‘True Detective’ Season 2: Great, Awful, or Something Else?

Posted in The Screening Room by - August 11, 2015

The first season of True Detective was a resounding success, both critically and commercially, being yet another piece of the incredible “McConaissance“. It was weird, it was different, it had a tight narrative, and it had Rust Cohle spouting nihilistic statements galore. However, Season 1 wrapped up its own self-contained story, giving us a seemingly more ambitious Season 2. Instead of McConaughey and Harrelson we had now Kitsch, McAdams, Farrell, and Vaughn.  Maybe not as talented individually, but together they are legion. At least on paper. 

The finale of Season 2 wrapped up most of the plot threads opened throughout the eight episodes, once again tackling the issue of corruption among societal elites that can only be acknowledged but not stopped. Why is it that despite Colin Farrell’s tour de force performance that rivaled Season 1’s Rust Cohle, I left the finale feeling somewhat empty? Nic Pizzolatto clearly wanted to show that True Detective’s success was due to his brilliance, rather than the vision of Cary Fukunuga (who directed all of Season 1). We’re given four incredibly damaged leads (seriously, we couldn’t get one well-adjusted character?) who are tangentially related as they become caught in a web of conspiracies wrought upon by one man’s death. A man who was dead since the beginning of the  show. Herein lies Season 2’s primary issue: it tries to do entirely too much.

Numerous plot threads are introduced solely through exposition, characters we barely or never see are given a false sense of importance, and we’re investigating a murder of a character we have no reason to care about. Stan was the best, right? Wait, which one was Stan again? There was too much telling, not enough showing, and when we were being told, it didn’t really make any sense. The show tried to do entirely too much. It wanted to be a character study on broken people, it wanted to expose corruption on a large level, and it wanted to be a tribute to noir and classic detective stories. 

A one-off character was revealed by the end of the show to be the mastermind behind conglomerating all the money for the railway that caused so much conflict in the show. While this sounds promising and interesting on paper, we had only seen that character in one scene all season. One! He appears as a weird goofball, and now you expect the audience to buy him as the one pulling the strings in the shadows? It’s sloppy writing. None of the villains are interesting. I don’t care about the Russians, the Mexicans just pop up randomly as plot devices, and the rest of the villains are just mentioned. The lingering scent of evil is constant throughout the show, but we’re rarely given more than a glimpse into the darkness that True Detective so desperately wants us to embrace. Our characters are broken, yet Kitsch’s character exists only to never get his issues resolved. What’s the deal with his relationship with his mother? How will he deal with his repressed homosexuality? The show skirts around resolving these issues by just killing him off.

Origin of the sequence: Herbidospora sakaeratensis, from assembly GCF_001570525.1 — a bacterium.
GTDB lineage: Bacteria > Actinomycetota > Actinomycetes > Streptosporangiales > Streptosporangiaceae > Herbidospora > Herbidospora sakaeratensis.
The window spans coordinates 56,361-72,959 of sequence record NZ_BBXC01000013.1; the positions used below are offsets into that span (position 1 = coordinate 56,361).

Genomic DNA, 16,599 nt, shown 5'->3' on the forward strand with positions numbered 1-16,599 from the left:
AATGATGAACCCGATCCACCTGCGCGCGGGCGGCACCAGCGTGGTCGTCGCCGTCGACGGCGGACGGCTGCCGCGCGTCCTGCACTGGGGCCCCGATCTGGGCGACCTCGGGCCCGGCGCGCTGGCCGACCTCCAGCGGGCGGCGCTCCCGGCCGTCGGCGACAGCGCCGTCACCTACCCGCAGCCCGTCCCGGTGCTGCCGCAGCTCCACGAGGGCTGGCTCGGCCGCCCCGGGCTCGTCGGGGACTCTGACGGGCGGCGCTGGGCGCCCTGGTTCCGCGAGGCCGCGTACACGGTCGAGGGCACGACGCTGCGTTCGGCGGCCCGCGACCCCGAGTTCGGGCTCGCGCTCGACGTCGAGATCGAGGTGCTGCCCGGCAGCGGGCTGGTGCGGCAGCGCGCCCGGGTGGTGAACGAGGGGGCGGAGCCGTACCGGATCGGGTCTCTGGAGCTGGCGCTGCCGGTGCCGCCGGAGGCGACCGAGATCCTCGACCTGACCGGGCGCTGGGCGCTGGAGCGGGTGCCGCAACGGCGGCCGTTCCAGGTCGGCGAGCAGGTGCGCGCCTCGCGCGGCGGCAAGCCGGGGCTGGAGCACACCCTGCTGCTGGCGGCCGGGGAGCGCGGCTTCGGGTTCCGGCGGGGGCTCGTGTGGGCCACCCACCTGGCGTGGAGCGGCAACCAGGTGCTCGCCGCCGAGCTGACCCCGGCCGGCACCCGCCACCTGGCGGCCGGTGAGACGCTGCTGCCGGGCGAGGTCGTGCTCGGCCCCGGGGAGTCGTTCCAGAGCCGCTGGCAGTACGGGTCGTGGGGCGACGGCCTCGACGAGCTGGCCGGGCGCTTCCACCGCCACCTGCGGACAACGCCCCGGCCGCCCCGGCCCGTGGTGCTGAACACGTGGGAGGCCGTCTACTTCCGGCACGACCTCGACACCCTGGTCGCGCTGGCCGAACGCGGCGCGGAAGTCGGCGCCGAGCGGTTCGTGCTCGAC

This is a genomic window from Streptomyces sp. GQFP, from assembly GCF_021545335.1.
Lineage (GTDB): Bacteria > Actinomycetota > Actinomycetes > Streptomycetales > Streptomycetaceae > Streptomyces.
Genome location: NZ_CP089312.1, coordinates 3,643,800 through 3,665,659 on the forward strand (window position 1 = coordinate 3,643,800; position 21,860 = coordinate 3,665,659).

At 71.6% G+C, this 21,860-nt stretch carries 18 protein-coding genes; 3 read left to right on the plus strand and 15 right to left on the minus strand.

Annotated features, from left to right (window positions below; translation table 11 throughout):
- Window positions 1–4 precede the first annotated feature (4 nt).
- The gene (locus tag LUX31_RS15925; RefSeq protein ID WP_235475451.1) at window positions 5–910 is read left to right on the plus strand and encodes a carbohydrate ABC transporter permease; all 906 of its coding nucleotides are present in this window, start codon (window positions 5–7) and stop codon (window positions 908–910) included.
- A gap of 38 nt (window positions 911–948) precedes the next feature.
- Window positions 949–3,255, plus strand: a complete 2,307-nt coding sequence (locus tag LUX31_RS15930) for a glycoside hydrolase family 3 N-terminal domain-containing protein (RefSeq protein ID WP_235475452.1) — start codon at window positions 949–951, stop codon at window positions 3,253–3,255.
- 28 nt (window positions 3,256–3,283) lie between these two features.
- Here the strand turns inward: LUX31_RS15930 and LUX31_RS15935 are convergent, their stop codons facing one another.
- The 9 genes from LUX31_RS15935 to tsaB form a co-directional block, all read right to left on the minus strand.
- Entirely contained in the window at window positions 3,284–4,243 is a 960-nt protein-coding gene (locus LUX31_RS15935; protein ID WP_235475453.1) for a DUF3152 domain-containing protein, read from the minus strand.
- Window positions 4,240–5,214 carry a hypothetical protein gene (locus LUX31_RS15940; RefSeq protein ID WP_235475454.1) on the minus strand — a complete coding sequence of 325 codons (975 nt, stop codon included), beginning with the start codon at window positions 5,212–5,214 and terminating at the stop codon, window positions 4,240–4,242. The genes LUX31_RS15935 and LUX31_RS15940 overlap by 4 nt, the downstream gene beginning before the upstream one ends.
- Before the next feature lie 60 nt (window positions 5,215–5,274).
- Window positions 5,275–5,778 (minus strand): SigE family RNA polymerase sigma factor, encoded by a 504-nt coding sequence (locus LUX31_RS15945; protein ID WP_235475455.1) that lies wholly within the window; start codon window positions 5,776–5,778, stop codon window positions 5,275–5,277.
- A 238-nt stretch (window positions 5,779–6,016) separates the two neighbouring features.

Introducing several plot threads only to leave them unfulfilled is not enjoyable television. Two characters that are revealed at the 11th hour to have committed the initial murder  is one of the most mind-numbingly poor writing decisions in recent memory. I hope you remembered the set photographer that had a minute of screen time 6 episodes ago because for some odd reason, that is now a major plot point. True Detective wants to be the smartest guy in the room, but it ends up as a guy who knows a little bit about a lot of things.

I’m not trying to say True Detective Season 2 was an abject disaster because I was actually engaged in the show, and the performances were quite memorable. McAdam’s hardass who was unable to connect with others was a great juxtaposition to Farrell’s fading man who desired nothing but a connection. Even Vince Vaughn’s return to gangster storyline had its high points. Unfortunately, an overly dense narrative prevents Season 2 from reaching the soaring heights of the first season. Occasionally, the show felt more like homework than a one hour escape every week due to the constantly enlarging plot web that may have seemed like a good idea in theory. These narrative missteps prevent a potentially great idea from realizing itself on the screen. I hope Season 3 (if HBO greenlights it) will take a more back to basics approach that allows for a more digestible end product. 

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He's a native Texan (YEE-HAW) who loves everything Michael Bay has ever touched. When he's not blogging, he's working on his mobile app, BoxHopp, or tinkering with his fantasy football lineups.
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